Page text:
Occupation Implicated in 16 Percent of Adult Asthma in U.K.
Includes farmers, hairdressers, printing workers, occupations involving cleaning products
TUESDAY, Jan. 22 (HealthDay News) -- About 16 percent of adult-onset asthma among Britons born in the late 1950s can be attributed to occupational exposures, including occupations such as farmers, hairdressers, and printing workers, as well as other occupations with high-risk exposures, according to a study published online Jan. 21 in Thorax.
Rebecca Elisabeth Ghosh, Ph.D., from Imperial College London, and colleagues examined the association between occupational exposure and adult-onset asthma in 7,406 British adults born in 1958.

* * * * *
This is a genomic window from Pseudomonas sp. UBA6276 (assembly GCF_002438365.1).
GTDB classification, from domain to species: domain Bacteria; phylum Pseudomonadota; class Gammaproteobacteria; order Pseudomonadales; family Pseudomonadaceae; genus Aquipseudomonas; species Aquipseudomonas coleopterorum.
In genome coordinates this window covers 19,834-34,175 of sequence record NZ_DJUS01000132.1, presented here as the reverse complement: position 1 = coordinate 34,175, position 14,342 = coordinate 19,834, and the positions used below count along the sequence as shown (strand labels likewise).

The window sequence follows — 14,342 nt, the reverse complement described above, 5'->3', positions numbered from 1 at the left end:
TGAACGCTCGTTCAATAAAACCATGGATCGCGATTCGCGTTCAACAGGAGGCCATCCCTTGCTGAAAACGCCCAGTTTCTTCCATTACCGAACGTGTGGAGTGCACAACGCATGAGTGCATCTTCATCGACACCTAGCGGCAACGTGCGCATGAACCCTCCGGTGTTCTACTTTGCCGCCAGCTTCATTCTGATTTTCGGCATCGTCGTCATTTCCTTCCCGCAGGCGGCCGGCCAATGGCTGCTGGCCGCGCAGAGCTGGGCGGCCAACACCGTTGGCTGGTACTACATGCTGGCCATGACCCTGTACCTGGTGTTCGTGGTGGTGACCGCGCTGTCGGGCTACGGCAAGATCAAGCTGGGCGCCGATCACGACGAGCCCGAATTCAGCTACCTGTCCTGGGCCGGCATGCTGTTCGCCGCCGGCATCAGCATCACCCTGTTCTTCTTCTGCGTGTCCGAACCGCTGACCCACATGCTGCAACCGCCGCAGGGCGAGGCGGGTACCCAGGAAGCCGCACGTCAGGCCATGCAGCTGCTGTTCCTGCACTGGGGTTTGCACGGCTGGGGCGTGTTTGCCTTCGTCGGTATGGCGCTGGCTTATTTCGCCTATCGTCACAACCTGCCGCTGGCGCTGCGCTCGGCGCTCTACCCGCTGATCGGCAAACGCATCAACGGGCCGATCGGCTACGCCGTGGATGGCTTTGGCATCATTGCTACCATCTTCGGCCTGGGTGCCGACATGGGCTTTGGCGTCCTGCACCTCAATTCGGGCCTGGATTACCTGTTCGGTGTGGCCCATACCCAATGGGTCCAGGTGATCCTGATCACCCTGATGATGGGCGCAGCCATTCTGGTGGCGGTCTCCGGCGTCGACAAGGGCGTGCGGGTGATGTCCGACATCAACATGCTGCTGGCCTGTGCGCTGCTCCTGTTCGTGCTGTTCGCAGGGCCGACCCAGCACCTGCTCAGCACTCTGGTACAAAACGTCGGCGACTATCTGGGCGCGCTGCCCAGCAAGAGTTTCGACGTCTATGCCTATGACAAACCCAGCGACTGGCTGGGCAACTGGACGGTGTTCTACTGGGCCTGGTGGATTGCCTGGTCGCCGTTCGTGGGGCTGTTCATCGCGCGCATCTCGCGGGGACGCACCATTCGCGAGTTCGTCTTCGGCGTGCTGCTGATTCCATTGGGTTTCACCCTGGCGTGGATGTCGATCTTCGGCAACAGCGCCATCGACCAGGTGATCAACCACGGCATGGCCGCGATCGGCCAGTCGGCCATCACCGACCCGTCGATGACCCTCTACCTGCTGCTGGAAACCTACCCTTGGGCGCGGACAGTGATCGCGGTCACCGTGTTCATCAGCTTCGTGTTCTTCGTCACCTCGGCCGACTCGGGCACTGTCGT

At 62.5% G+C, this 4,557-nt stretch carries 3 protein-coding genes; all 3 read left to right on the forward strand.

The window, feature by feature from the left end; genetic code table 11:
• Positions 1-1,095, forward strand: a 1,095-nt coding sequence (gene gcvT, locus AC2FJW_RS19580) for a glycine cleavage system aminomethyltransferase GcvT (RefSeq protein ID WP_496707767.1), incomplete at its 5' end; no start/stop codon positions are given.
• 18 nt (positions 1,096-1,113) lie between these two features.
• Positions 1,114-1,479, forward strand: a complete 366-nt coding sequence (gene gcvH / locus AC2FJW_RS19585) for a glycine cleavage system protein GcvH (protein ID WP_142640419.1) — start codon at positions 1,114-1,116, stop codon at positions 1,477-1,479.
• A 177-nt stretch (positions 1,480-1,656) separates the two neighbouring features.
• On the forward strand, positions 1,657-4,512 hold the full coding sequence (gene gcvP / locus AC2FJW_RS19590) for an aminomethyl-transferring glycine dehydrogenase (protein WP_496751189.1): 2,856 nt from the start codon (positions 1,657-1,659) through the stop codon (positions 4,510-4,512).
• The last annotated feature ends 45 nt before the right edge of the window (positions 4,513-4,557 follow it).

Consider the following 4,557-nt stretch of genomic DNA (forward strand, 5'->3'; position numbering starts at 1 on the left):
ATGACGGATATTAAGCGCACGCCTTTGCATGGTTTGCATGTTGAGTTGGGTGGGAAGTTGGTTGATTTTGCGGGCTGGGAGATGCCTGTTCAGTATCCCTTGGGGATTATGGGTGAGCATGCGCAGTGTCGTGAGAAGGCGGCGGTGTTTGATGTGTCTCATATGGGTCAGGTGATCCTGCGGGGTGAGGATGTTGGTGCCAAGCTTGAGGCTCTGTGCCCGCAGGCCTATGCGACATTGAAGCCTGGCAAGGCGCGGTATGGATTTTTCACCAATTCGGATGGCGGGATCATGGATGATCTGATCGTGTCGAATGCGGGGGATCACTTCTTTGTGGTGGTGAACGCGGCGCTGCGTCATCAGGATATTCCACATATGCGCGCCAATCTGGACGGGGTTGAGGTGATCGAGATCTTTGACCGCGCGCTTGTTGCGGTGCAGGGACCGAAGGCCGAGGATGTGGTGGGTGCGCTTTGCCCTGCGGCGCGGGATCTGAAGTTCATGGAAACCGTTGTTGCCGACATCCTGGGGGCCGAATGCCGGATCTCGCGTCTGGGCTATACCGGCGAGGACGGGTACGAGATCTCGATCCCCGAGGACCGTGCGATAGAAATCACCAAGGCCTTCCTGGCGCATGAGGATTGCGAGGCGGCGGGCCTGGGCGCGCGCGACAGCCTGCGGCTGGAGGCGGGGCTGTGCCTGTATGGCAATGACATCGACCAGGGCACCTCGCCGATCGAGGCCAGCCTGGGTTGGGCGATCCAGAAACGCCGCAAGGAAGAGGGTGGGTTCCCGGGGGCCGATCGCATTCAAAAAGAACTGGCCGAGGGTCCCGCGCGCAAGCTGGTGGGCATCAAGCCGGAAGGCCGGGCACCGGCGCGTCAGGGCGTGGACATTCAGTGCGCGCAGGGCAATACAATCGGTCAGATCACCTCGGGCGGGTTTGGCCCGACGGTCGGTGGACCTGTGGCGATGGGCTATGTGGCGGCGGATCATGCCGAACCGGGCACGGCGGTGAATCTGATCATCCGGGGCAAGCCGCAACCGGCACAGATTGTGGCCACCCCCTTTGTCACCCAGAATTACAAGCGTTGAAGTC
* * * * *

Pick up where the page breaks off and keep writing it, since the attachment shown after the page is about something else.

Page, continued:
The researchers found that 9 percent of participants reported having asthma by 42 years of age. Adult-onset asthma correlated with 18 occupations, including many previously associated with asthma such as farmers (odds ratio [OR], 4.26), hairdressers (OR, 1.88), and printing workers (OR, 3.04). Seven were occupations that used or were likely to use cleaning products. Adult-onset asthma was significantly associated with five of the 18 high-risk Asthma Specific Job Exposure Matrix exposures: exposure to flour, enzymes, cleaning/disinfecting products, metal and metal fumes, and textile production. About 16 percent of cases correlated with occupational exposure to known asthmagenic agents.
"This study suggests that about 16 percent of adult-onset asthma in British adults born in the late 1950s could be due to occupational exposures, mainly recognized high-risk exposures," Ghosh and colleagues conclude.